Lumpia, just like the Adobo, is a staple dish of any Filipino festivities. Weddings, birthday parties, and fiestas will never be complete without it. Much like Pancit, and its ton of variants, our featured dish for this article is a quintessential recipe for every occasion.
Many Filipinos are familiar with this recipe. Others even have these Chinese-inspired spring rolls on their list of favorite dishes. But no matter how typical this recipe is, there are still times that we may find it difficult to perfect: at times, it gets too soggy quickly, or the filling seeps out while frying.
But don’t worry, because we got you covered: that’s why we wrote this article in the first place. To help you become a better cook in the kitchen, and guide how to cook the Best Fish Lumpia that your loved ones are guaranteed to fall in love with.
What is Fish Lumpia
Lumpia is the Filipino take on the classic Chinese dish called spring roll. Different kinds of meat can be used for the filling, but this article will use Bangus, a meaty variety of fish. The proteins are then sauteed with aromatics to incorporate the flavors, then once they are cooked adequately, that’s the time to wrap them in the lumpia wrapper.
The significant difference they have with the traditional spring roll is the wrapper. The spring roll of the Chinese cuisine is typically much thicker and wider, which results in a meatier and fuller roll. While the Filipino lumpia uses a thinner wrapper, usually made from a mixture of flour and water, thus giving that crunchy texture once they are deep-fried to perfection.
The traditional Filipino take on this Chinese dish uses ground pork, most commonly known as Lumpiang Shanghai. However, for this recipe, we will be using Bangus, the national fish of the Philippines. This species of fish is one of the most commonly cultivated fish in the country.
They are known for their firm meat and bony structure, making them the perfect substitute for ground pork.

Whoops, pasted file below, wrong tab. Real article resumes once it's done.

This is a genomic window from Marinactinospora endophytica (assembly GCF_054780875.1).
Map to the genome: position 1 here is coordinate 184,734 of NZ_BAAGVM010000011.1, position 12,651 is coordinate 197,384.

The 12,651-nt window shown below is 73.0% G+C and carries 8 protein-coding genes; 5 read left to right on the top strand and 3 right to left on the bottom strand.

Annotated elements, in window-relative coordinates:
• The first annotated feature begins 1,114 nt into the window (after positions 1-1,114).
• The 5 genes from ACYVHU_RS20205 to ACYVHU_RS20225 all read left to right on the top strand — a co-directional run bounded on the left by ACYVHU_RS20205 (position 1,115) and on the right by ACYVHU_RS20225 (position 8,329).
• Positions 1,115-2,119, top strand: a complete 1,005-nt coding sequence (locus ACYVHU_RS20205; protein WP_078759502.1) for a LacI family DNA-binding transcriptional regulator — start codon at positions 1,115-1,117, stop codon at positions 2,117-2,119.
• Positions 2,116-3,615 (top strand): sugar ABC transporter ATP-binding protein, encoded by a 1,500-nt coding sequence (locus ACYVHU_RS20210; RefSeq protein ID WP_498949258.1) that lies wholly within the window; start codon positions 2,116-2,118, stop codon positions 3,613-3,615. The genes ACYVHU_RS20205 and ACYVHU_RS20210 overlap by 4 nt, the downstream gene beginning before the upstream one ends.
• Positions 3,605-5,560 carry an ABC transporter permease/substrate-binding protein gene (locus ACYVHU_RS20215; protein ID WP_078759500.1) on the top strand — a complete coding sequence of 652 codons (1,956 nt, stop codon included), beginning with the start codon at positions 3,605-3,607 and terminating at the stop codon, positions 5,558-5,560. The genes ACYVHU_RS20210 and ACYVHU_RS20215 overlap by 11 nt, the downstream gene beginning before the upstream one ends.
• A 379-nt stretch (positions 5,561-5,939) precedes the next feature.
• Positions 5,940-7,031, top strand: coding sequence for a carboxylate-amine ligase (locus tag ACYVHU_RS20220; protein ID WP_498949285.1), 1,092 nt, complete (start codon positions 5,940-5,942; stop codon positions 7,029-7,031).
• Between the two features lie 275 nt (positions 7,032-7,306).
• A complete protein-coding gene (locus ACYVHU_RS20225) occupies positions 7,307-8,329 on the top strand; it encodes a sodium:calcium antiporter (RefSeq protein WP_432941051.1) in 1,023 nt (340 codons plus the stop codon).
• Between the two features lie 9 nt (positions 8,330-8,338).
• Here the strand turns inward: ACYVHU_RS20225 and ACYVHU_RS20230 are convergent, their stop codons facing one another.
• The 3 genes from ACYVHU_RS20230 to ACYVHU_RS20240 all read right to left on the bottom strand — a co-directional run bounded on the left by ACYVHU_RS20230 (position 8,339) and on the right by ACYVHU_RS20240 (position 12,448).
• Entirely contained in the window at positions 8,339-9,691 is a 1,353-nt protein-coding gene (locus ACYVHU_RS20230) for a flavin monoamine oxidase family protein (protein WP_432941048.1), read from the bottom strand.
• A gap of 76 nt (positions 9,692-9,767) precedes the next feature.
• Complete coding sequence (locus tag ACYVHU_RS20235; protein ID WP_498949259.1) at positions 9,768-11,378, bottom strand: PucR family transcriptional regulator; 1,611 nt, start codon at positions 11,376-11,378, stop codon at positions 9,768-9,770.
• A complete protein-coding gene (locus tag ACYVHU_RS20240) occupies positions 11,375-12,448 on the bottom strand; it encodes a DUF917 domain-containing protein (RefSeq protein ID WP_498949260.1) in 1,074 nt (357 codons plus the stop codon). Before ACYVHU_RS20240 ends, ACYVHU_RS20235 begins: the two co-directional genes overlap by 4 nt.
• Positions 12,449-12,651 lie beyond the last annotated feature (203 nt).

We can trace our love for Lumpia from the influence of the Chinese people, who came to our shores long before the Spaniards colonized the country. The name lumpia came from the Hokkien word, lumpia, which roughly translates as soft cake. During those times, this dish is commonly sold by hawkers or peddlers on the streets.
Ways to Cook Fish lumpia
In general, fish lumpia and lumpia are traditionally cooked by deep-frying them until they are perfectly crisp and golden brown. This method gives them their distinct and sought-after crunchy texture, perfect for other savory dishes. But thanks to the advancement of technology, there are now a few different ways that you can cook this delectable treat other than deep-frying.
And if you happen to have this modern kitchen equipment at home, then you’re in luck. We have a list of other cooking methods that you can try and see which one works best for you.
The stovetop cooker is one of the most common kitchen equipment found in many Filipino households. This is because stovetop cookers are easily accessible and more affordable than most modern cooking appliances. The replacement parts needed in case they get broken can be secured easily in nearby markets and hardware stores.
There are two common types of stovetop cookers; the first is the LPG-fueled type, the standard cooker for most Filipino kitchens. The heat comes from the flames coming out from the burners and is controlled by the dial in front of the cooker.
The other type is the electric stovetop cooker, which uses electric conduction to heat the cooking pot or pan. The electricity travels to the plate, which then transfers the heat to the pan, which causes it to heat up.